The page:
I am preparing a paper on discretion and competition under the EU public procurement rules for a workshop at Lady Margaret Hall (Oxford) in November. In looking for new ideas and making sure I cover the necessary background, I have been reading recent economics and political science papers on the topic.
After a few reads, I think I am starting to identify an emerging trend of support for both (i) expanded use of discretion and (ii) claims of positive effects of the exercise of that discretion on procurement outcomes. I think both issues are interesting and tricky, and have found the two papers below thought-provoking (even if not entirely convincing). I would recommend reading them if you are interested in this topic.
- J Gutman, 'Is there room for discretion? Reforming public procurement in a compliance-oriented world' (2014) Brookings Global Economy and Development Working Paper No 74 (published online June 2016).
This is a political science paper aimed for a non-academic audience and it maps the discussions behind the choice on whether to promote or constrain discretion by procurement officers. It follows the US discussion and goes back to the arguments developed by Kelman in 1990. However, the paper largely ignores the ensuing discussion in the US where, primarily Schooner (2001, 2004), raised important issues around the oversight of the exercise of discretion. The interested reader would be well advised to incorporate Schooner's insights in the mix.
Gutman also stresses the need to extend procurement regulation and the possibility to exercise discretion to the execution phase. In that, he raises issues that are currently being asked across the EU, in particular concerning oversight of contractual modifications (see here). A reader familiar with these issues will not find much new in Gutman's paper, but it offers a good entry point for newcomers to the issue.
D Coviello, A Guglielmo & G Spagnolo, 'The effect of discretion on procurement performance' (2017) Management Science (published in advanced access in February 2017).
This is an econometrics paper that uses an interesting (and rather large) database of Italian contracts to 'document the causal effect of increasing buyers’ discretion on procurement outcomes'. They design their study around two different procedures for the award of works contracts: 'Works with a value above a given threshold have to be awarded through an open auction. Works below this threshold can be more easily awarded through a restricted auction, where the buyer has some discretion in terms of who (not) to invite to bid.' Or, in other words, they compare situations where the contracting authority is free to engage in a negotiated procedure with situations where a restricted procedure was mandated. In that regard, they consider that the contracting authority has a larger ability to exclude tenderers from the negotiation than from restricted procedures. I am not convinced about this, as the screening for a restricted procedure under the EU rules is rather strict and contracting authorities are not prevented from adopting any controls they would in a choice of negotiating partners. However, even with that in mind, reading the paper is interesting.
Coviello, Guglielmo & Spagnolo claim that 'Our main result is that discretion increases the probability that the same firm wins repeatedly, and it does not deteriorate (and may improve) the procurement outcomes we observe. The effects of discretion persist when we repeat the analysis controlling for the geographical location, corruption, social capital, and judicial efficiency in the region of the public buyers running the auctions'. I think that the first part of their findings is rather important, as they find discretion to entrench incumbents, either as a result of corruption or any other unobservable incumbency or first mover advantages. It is important to stress that this result is not affected by any assumptions or qualified by causality claims, as this is the straightforward result of crunching the numbers.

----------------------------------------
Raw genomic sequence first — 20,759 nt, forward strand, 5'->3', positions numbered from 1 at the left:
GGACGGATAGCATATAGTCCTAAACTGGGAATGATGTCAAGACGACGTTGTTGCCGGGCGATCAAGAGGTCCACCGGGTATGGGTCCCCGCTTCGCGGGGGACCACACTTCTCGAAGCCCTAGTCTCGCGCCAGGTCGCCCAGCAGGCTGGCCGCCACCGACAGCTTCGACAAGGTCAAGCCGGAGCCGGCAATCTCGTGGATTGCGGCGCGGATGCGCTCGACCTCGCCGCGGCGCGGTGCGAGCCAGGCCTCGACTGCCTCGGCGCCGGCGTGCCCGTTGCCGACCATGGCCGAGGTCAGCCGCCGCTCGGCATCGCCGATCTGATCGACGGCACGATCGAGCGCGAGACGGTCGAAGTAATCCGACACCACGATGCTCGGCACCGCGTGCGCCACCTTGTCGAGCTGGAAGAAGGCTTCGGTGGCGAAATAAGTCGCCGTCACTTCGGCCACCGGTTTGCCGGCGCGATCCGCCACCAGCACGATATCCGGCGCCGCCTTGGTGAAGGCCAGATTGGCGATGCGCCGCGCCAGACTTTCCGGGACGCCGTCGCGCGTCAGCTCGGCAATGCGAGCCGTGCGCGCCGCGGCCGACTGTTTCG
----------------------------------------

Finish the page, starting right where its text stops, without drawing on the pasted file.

On the contrary, the claims of causality of discretion over improved procurement outcomes is affected by assumptions and their claims are weaker and depend on counter-explanations for the same results. On that, I am not sure that the authors carried out all controls that would be necessary or possible in terms of the advantages they find (which are small in scale, in any case), as a control by complexity of the project seems a rather clear missing piece in their testing strategy. Therefore, their results need to be taken with a pinch of salt.
As mentioned above, I think that these two papers reflect a broader trend of support for the exercise of discretion in the context of procurement -- in particular during the execution phase -- and emerging evidence (or at least claims to that evidence) that the exercise of such discretion can result in positive effects beyond the procurement phase of the public expenditure cycle. On the whole, this could push for reduced controls on the exercise of that discretion (or a lax approach to it) and a move of the focus on the design and award of the contract towards its execution.
This triggers me to think about the constraints on the exercise of that discretion (during the execution phase, but also in earlier procurement stages) that can be necessary to ensure that only positive results are achieved. Not surprisingly, I think that the key will be in the principle of competition and a pro-competitive orientated application of the proportionality principle. Roughly, that is what I will try to do in my forthcoming paper. I will post it here when ready. In the meantime, comments are most welcome.